Kitsap Needs to Protect Pet Sales

Imagine a female dog living in a wire cage that is merely six inches larger than herself pumping out litter after litter. She receives little to no veterinary care, has never been groomed, does not know what it feels like to walk on grass, among much else. Each litter she has, the puppies are pulled from her before reaching eight weeks of age and are shipped off to a faraway pet store. This female is one of thousands around the country working without a voice to provide puppies to unsuspecting consumers at retail.
Kitsap County is considering a pet store ordinance that would give those breeding female dogs a voice as long as a few tweaks are made to the ordinance. The Kitsap County Commissioners recently held a public hearing on the ordinance where false and misleading claims were made about the pet store and puppy mill industry. It’s time to set the record straight.

It is well documented and indisputable by anyone outside of the puppy mill-to-pet store pipeline that pet store puppies come from inhumane commercial breeding facilities that treat dogs as breeding machines and puppies as products. Even if pet stores wanted to source from responsible humane breeders, they wouldn’t be able to because responsible breeders do not sell to pet stores. In fact, the vast majority of national breed clubs have codes of ethics stating that their members should not sell to pet stores. Even the American Kennel Club (AKC), who is funded by the puppy mill industry, states that the best way for a person to obtain a new pet is through personal interaction with the pet’s breeder and the pet under consideration, which is simply not possible when purchasing a pet at a pet store.

Kitsap County’s only pet store that sells puppies, Farmland Pets and Feed, is no exception. They admitted to purchasing puppies from BJ’s and Guys, as reported in the Kitsap Sun. BJ’s and Guys is known to be one of the largest dealers of puppies in Kansas, with more than 1,100 dogs noted on their property in 2016. They were also listed in the Humane Society of the United States’ (HSUS) 2017 Horrible Hundred puppy mill report for receiving numerous animal welfare violations from the United States Department of Agriculture (USDA). Those violations include, a pug with an eye disorder, a Shih Tzu with a swollen eye, a Pomeranian with scabs and hair loss, puppies’ whose feet were trapped in one-inch gaps in the wire flooring of their cage, and more.

Consumers looking to add a new pet to their family are not limited in their choice. Should Kitsap County pass an ordinance that prohibits the sale of commercially- bred dogs and cats in pet stores, consumers have the option of going to shelters and rescues with dogs of every size, age, breed, and temperament as well as responsible breeders. The majority of Americans already use these outlets more than pet stores as evidenced by the American Pet Products Association, which revealed that only two percent of consumers go to pet stores to obtain a puppy. Pet stores that sell puppies are an outlier in their own industry as the huge majority of pet stores do not sell puppies and instead focus on the sale of quality products and services — a $70 billion industry. Numerous pet stores are thriving on the humane pet store model, not only national chains such as PetSmart and Petco, but small mom and pop shops as well.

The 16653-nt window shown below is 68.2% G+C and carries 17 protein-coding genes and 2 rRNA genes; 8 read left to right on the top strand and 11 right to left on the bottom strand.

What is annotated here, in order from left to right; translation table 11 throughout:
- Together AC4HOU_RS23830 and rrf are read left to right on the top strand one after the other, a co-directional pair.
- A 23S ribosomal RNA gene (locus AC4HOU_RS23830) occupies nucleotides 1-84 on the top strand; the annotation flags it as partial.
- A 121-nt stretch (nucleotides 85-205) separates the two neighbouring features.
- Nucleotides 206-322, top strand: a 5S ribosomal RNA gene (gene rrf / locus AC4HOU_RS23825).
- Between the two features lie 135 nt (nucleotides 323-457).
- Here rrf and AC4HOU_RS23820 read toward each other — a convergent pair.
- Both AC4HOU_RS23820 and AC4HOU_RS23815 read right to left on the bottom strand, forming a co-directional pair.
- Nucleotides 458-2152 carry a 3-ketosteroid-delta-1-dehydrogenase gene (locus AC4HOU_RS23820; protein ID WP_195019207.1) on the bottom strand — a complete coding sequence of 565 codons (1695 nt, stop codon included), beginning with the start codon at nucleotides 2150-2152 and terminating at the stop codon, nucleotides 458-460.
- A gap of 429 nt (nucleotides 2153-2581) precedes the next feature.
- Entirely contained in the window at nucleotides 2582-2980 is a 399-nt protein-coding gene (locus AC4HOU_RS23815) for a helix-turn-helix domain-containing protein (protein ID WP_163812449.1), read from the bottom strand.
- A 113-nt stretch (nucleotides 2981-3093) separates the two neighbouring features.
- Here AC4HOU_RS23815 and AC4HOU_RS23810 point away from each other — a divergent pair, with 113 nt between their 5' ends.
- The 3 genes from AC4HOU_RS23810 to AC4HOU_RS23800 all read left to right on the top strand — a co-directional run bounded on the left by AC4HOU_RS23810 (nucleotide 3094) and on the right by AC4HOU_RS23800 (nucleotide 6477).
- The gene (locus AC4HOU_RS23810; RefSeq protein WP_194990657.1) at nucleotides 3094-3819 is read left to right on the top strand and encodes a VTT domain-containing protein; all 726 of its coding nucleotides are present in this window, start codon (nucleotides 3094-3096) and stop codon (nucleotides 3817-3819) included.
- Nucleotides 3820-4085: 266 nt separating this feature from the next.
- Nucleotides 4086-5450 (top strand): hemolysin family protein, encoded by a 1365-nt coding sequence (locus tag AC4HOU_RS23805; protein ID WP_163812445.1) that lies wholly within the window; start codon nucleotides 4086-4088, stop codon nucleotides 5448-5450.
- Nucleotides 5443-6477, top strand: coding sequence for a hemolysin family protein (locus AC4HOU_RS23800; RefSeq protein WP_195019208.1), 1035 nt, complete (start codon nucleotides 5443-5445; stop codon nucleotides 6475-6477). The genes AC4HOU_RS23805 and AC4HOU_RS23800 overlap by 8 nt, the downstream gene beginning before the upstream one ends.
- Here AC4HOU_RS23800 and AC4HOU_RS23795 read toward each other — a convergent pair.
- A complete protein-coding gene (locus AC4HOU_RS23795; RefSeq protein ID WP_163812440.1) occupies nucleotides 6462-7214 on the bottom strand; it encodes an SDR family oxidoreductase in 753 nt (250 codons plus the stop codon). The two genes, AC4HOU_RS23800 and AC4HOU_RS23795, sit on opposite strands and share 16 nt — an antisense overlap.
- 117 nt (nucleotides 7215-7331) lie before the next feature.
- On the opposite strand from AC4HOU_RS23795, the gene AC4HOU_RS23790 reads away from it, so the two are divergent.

To ensure Kitsap County moves forward with an ordinance that effectively stops the puppy mill-topet store pipeline, the exemption for hobbyists needs to be removed from the proposed ordinance. The hobbyist exemption allows pet stores to source from completely unregulated and uninspected puppy mills. It would also allow USDA licensed breeders to sell to pet stores, meaning Farmland Pets and Feed could continue sourcing puppies from BJs and Guys despite having numerous animal welfare violations. Even USDA licensed breeders that are fully compliant under the federal Animal Welfare Act (AWA) can still keep animals in extremely inhumane conditions. It is legal, under the AWA, to confine dogs in stacked, wire cages only six inches larger than themselves for their entire lives without exercise or socialization. Not to mention, the USDA redacts the information it collects on its animal welfare reports, so there is virtually no way to know whether USDA-licensed breeders are compliant or noncompliant under the AWA.
What is happening in Kitsap County is long overdue as 300 localities across the country in more than 20 states have passed ordinances prohibiting the sale of commercially-bred dogs and cats in pet stores as well as the states of California and Maryland. Even though the state passed a law better regulating dog breeder themselves that progress is being offset as the state continues to import puppies from out-ofstate breeders to be sold in pet stores.

Please contact your Kitsap County Commissioners before April 29 and urge them to pass an ordinance, without a hobbyist exemption, that prohibits the sale of commercially-bred dogs and cats in pet stores.

Thank you! 

Kim Siebens
President, Their Voice 

Information needed to fill out the contact form to the Commissioners:
Meeting Date: 4/22/2019
Agenda Item: Public Hearing, Pet Store Ordinance
Subject: Pet Store Ordinance

You can also  watch the video   from the public hearing and hear all of the false and misleading claims made by people who are in support of pet stores selling pets from puppy mills